3. Hip-Adduction Half Moon Pose

How to practice Half Moon Pose with the focus on hip adduction and with the support of a prop to assist balance.Although a classic Ardha Chandrasana uses hip abduction, you can bias your hip adductors with the simple use of a prop like a tabletop, counter, stool, or chair. This added prop can also help you to stabilize your balance in this shape.

  1. Return to Warrior II Pose with your right foot forward and your prop (either a tabletop, countertop, stool or chair) behind you.

  2. Extend your torso outward to the right and reach your right hand toward your block.

  3. Place your right fingertips on a block or the floor in the top right corner of your mat.

  4. Lean your weight forward and spring off your back leg.

  5. Readjust your stance so that you can rest your left foot over the prop behind you.

  6. Press your left leg firmly down into the prop beneath you to feel your inner thigh muscles activate in the shape.

  7. Stretch your left arm up toward the sky and rotate your chest up toward the ceiling.

  8. Take a few long, deep breaths here before slowly releasing. Then, switch sides.

4. Floating Half Moon Pose

Challenging your balance in Half Moon Pose by removing the support of the block or your arm touching the floor. Find greater balance in Ardha Chandrasana with this challenging, unsupported variation.

  1. Start in a Warrior II Pose with your right foot forward.

  2. Extend your torso outward to the right and reach your right hand toward your block.

  3. Release your right fingertips to a block or the floor in the top right corner of your mat.

  4. Lean your weight forward and spring off your back leg.

  5. Immediately kick your left foot back behind you to energize your leg and draw your thigh up to be roughly parallel to your mat.

  6. Stretch your left arm up toward the sky and rotate your chest up toward the ceiling.

  7. Root down firmly against your right foot and scissor your legs apart from each other.

  8. Gently corset around your waistline to feel your whole midline drawn toward your center.

  9. Kick back with more energy than you think you should so that the backward flow of energy allows you to float your right fingertips off your block or the floor.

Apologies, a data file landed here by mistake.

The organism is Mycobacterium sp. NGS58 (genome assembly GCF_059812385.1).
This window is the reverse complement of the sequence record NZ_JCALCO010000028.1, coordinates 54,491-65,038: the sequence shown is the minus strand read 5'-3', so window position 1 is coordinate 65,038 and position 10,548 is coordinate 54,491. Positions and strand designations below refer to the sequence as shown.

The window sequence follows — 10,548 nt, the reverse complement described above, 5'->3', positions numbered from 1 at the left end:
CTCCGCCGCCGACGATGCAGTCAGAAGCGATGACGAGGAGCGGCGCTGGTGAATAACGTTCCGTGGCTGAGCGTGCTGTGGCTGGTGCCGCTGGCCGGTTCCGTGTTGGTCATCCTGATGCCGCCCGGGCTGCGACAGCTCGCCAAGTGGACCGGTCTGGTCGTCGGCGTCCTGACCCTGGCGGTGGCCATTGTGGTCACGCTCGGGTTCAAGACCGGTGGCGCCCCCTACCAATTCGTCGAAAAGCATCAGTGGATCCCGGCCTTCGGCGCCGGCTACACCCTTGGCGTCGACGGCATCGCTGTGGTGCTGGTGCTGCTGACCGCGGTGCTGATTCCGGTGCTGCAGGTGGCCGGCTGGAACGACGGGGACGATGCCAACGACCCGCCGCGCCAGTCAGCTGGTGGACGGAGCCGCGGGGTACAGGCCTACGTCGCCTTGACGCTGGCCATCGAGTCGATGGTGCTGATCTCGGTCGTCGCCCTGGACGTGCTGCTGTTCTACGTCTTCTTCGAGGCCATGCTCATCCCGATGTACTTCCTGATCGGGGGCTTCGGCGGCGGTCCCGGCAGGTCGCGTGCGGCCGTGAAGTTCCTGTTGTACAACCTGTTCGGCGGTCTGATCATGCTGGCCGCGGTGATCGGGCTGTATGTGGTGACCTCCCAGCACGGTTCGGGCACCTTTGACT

10. Either draw your right hand to your heart or stretch your right arm forward toward the top of your mat to counter the energy of your left leg kicking back.

  11. Take a few long, deep breaths here before slowly releasing. Then, switch sides.

5. Bound Half Moon Pose

A bound version of Half Moon Pose.Add another layer of challenge to the open twist in Ardha Chandrasana while also giving your balance an extra challenge as well.

  1. Start in a Bound Warrior Pose with your right leg forward. (Extend your arms behind you and either interlace your fingers or hold a strap between your hands.) 

  2. Look down toward the floor and focus your eyes on one, non-moving point. Keep your gaze locked there.

  3. Lean your weight into your front foot. Slowly and mindfully lift your back leg off the floor while maintaining the bind with your arms. 

  4. Lift your back leg up until it’s roughly parallel with the floor.

  5. Continuing to face forward, bend your torso toward the floor. Squeeze your right upper arm or shoulder and your leg together to help spiral your chest open toward the left side of your mat.

  6. Take a few long, deep breaths here before slowly releasing. Then, switch sides.

Spice Up Your Half Moon Practice With Creative Variations

There are so many creative and fun ways to practice every single pose in yoga. While traditional variations of postures are always a treat, it can also be nice to spice up your practice with a few fun and challenging modifications. 

Play around with these variations of Half Moon Pose, or perhaps create your own creative variations to keep your practice constantly evolving. 

 

Doug Keller, Yoga Teacher, YogaUOnline Presenter, the psoas and yoga

 

Leah SugermanLeah Sugerman is a yoga teacher, writer, and passionate world traveler. An eternally grateful student, she has trained in countless schools and traditions of the practice. She teaches a fusion of the styles she has studied, emphasizing breath, alignment, and anatomical integrity. Leah teaches workshops, retreats, and trainings, both internationally and online. For more information, visit www.leahsugerman.com.